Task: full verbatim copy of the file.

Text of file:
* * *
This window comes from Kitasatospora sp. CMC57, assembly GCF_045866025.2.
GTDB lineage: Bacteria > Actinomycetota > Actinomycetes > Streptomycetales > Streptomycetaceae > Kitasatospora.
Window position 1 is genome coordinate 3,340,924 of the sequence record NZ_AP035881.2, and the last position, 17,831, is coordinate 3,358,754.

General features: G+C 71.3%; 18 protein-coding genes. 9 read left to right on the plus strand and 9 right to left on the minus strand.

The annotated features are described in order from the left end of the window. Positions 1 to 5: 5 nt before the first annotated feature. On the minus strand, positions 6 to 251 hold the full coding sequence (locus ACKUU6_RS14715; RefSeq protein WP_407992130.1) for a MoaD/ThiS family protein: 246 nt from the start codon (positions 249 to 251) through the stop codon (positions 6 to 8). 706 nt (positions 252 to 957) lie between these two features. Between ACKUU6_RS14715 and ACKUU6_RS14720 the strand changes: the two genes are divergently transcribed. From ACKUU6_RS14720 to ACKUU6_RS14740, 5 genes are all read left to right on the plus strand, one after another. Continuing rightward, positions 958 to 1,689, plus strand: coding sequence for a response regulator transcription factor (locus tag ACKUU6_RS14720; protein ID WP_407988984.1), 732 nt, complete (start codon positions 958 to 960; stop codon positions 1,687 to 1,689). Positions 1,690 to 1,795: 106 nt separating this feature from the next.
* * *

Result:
This window comes from Kitasatospora sp. CMC57, assembly GCF_045866025.2.
GTDB lineage: Bacteria > Actinomycetota > Actinomycetes > Streptomycetales > Streptomycetaceae > Kitasatospora.
Window position 1 is genome coordinate 3,340,924 of the sequence record NZ_AP035881.2, and the last position, 17,831, is coordinate 3,358,754.

General features: G+C 71.3%; 18 protein-coding genes. 9 read left to right on the plus strand and 9 right to left on the minus strand.

The annotated features are described in order from the left end of the window. Positions 1 to 5: 5 nt before the first annotated feature. On the minus strand, positions 6 to 251 hold the full coding sequence (locus ACKUU6_RS14715; RefSeq protein WP_407992130.1) for a MoaD/ThiS family protein: 246 nt from the start codon (positions 249 to 251) through the stop codon (positions 6 to 8). 706 nt (positions 252 to 957) lie between these two features. Between ACKUU6_RS14715 and ACKUU6_RS14720 the strand changes: the two genes are divergently transcribed. From ACKUU6_RS14720 to ACKUU6_RS14740, 5 genes are all read left to right on the plus strand, one after another. Continuing rightward, positions 958 to 1,689, plus strand: coding sequence for a response regulator transcription factor (locus tag ACKUU6_RS14720; protein ID WP_407988984.1), 732 nt, complete (start codon positions 958 to 960; stop codon positions 1,687 to 1,689). Positions 1,690 to 1,795: 106 nt separating this feature from the next.